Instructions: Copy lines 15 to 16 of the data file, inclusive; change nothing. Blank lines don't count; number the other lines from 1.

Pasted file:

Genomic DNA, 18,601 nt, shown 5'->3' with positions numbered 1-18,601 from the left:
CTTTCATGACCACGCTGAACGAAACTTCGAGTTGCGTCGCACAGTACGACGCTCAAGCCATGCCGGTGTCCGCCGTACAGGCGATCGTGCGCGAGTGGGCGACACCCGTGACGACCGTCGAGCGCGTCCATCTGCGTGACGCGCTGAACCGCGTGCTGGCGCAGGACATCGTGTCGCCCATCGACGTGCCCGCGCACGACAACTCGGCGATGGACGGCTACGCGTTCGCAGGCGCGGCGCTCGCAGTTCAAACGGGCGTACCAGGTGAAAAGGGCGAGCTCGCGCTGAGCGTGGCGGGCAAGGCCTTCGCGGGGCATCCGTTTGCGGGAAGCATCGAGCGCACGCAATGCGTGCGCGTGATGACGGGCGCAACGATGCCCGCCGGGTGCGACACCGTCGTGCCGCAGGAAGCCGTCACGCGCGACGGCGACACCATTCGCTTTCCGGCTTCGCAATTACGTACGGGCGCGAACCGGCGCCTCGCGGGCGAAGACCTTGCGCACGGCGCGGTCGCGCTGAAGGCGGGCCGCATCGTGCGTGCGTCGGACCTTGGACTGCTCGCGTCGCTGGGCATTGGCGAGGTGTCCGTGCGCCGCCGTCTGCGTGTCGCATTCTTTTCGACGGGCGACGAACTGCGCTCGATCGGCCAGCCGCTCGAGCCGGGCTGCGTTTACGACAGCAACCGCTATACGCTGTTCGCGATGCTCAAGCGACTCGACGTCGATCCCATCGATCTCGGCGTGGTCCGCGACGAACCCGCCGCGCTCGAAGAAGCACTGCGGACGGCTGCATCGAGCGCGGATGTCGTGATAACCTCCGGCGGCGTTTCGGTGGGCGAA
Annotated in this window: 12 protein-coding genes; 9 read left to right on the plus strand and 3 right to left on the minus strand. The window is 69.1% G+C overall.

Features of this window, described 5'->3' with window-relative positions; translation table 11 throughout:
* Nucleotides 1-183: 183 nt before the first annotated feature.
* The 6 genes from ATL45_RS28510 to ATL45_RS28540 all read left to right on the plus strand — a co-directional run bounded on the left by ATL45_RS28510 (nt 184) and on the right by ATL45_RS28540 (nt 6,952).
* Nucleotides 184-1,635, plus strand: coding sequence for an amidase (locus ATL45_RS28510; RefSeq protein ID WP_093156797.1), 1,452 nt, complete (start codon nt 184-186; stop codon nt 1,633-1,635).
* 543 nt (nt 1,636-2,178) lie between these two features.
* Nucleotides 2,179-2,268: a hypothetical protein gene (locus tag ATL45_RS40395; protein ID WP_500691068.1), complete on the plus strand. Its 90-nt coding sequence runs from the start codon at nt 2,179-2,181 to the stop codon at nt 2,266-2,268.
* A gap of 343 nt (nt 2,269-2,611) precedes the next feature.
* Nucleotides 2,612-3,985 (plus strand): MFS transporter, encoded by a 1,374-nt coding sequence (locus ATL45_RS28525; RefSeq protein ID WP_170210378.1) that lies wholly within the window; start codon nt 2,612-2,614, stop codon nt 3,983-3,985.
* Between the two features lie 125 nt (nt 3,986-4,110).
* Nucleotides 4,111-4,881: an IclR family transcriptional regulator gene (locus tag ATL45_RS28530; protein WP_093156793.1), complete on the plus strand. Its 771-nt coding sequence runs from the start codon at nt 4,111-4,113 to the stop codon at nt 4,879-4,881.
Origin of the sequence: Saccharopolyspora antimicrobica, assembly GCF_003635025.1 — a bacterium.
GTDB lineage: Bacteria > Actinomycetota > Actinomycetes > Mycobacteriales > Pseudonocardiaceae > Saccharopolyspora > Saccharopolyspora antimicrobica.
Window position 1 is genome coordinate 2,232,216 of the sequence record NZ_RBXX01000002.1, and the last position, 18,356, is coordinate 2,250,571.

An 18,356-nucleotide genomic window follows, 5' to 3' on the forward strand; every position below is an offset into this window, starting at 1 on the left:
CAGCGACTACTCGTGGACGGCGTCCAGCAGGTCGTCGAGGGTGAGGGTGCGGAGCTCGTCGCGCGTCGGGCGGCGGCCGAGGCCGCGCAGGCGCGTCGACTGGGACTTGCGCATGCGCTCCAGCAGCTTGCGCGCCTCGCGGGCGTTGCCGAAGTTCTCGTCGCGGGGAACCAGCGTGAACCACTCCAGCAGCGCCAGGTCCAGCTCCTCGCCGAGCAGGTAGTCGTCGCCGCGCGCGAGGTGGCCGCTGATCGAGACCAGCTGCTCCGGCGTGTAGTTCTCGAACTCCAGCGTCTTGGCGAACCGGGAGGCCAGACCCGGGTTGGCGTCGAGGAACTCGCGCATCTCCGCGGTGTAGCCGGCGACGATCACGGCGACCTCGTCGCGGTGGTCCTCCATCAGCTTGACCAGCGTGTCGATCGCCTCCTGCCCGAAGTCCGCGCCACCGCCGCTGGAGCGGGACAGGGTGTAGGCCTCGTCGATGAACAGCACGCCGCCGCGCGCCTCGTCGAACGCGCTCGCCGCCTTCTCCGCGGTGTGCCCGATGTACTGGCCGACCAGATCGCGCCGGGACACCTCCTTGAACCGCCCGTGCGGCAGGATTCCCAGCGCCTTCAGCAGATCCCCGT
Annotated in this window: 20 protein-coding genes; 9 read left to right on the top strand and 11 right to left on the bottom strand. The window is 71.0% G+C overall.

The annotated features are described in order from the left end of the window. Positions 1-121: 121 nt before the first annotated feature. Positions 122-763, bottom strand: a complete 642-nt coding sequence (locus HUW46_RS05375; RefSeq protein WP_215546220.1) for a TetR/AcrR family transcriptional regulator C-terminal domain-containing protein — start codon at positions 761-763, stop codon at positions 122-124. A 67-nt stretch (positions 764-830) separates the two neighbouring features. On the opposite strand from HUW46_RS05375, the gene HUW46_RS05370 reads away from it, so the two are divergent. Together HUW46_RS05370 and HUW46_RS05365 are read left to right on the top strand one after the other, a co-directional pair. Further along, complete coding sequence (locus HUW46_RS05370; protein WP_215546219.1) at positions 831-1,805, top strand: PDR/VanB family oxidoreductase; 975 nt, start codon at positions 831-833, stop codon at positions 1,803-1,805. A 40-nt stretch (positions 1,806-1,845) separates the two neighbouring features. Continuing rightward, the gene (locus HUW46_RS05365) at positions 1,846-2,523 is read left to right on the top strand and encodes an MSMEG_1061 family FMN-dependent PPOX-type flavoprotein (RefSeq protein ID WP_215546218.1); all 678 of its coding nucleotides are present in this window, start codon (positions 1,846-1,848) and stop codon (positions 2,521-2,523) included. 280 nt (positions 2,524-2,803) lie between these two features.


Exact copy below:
GTDB lineage: Bacteria > Actinomycetota > Actinomycetes > Mycobacteriales > Pseudonocardiaceae > Saccharopolyspora > Saccharopolyspora antimicrobica.
Window position 1 is genome coordinate 2,232,216 of the sequence record NZ_RBXX01000002.1, and the last position, 18,356, is coordinate 2,250,571.